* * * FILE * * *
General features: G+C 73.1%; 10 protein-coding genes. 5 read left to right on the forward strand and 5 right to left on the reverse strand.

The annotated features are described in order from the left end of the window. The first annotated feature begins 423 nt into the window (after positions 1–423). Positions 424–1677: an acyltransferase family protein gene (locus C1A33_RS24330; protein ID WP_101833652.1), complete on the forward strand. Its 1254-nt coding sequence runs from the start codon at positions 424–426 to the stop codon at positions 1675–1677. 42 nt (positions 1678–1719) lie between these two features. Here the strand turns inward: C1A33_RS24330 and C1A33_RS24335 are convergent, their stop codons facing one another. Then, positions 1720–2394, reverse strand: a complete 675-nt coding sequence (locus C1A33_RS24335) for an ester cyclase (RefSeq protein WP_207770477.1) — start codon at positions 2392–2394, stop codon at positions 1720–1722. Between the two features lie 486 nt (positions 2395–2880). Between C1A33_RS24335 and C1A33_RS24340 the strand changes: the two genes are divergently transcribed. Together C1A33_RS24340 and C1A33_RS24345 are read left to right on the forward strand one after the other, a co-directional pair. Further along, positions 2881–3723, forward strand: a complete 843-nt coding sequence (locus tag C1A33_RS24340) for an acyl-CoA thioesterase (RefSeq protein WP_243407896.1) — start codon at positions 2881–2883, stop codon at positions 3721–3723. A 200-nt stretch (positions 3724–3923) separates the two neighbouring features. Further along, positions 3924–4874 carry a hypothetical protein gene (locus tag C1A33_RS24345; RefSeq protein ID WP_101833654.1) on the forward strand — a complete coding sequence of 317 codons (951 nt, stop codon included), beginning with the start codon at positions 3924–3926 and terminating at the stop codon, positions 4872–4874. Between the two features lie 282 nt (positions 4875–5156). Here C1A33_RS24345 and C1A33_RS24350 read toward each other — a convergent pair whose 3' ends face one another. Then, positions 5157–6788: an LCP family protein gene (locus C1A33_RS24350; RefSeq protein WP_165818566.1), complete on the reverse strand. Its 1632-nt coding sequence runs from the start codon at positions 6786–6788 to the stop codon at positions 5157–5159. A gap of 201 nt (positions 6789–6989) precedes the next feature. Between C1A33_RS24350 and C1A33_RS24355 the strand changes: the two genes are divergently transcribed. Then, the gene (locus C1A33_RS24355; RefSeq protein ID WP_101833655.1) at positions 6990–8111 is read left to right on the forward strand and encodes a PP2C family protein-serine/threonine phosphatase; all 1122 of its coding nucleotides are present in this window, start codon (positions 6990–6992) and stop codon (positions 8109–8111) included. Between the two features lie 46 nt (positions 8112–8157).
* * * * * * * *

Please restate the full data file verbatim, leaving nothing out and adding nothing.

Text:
General features: G+C 73.1%; 10 protein-coding genes. 5 read left to right on the forward strand and 5 right to left on the reverse strand.

The annotated features are described in order from the left end of the window. The first annotated feature begins 423 nt into the window (after positions 1–423). Positions 424–1677: an acyltransferase family protein gene (locus C1A33_RS24330; protein ID WP_101833652.1), complete on the forward strand. Its 1254-nt coding sequence runs from the start codon at positions 424–426 to the stop codon at positions 1675–1677. 42 nt (positions 1678–1719) lie between these two features. Here the strand turns inward: C1A33_RS24330 and C1A33_RS24335 are convergent, their stop codons facing one another. Then, positions 1720–2394, reverse strand: a complete 675-nt coding sequence (locus C1A33_RS24335) for an ester cyclase (RefSeq protein WP_207770477.1) — start codon at positions 2392–2394, stop codon at positions 1720–1722. Between the two features lie 486 nt (positions 2395–2880). Between C1A33_RS24335 and C1A33_RS24340 the strand changes: the two genes are divergently transcribed. Together C1A33_RS24340 and C1A33_RS24345 are read left to right on the forward strand one after the other, a co-directional pair. Further along, positions 2881–3723, forward strand: a complete 843-nt coding sequence (locus tag C1A33_RS24340) for an acyl-CoA thioesterase (RefSeq protein WP_243407896.1) — start codon at positions 2881–2883, stop codon at positions 3721–3723. A 200-nt stretch (positions 3724–3923) separates the two neighbouring features. Further along, positions 3924–4874 carry a hypothetical protein gene (locus tag C1A33_RS24345; RefSeq protein ID WP_101833654.1) on the forward strand — a complete coding sequence of 317 codons (951 nt, stop codon included), beginning with the start codon at positions 3924–3926 and terminating at the stop codon, positions 4872–4874. Between the two features lie 282 nt (positions 4875–5156). Here C1A33_RS24345 and C1A33_RS24350 read toward each other — a convergent pair whose 3' ends face one another. Then, positions 5157–6788: an LCP family protein gene (locus C1A33_RS24350; RefSeq protein WP_165818566.1), complete on the reverse strand. Its 1632-nt coding sequence runs from the start codon at positions 6786–6788 to the stop codon at positions 5157–5159. A gap of 201 nt (positions 6789–6989) precedes the next feature. Between C1A33_RS24350 and C1A33_RS24355 the strand changes: the two genes are divergently transcribed. Then, the gene (locus C1A33_RS24355; RefSeq protein ID WP_101833655.1) at positions 6990–8111 is read left to right on the forward strand and encodes a PP2C family protein-serine/threonine phosphatase; all 1122 of its coding nucleotides are present in this window, start codon (positions 6990–6992) and stop codon (positions 8109–8111) included. Between the two features lie 46 nt (positions 8112–8157).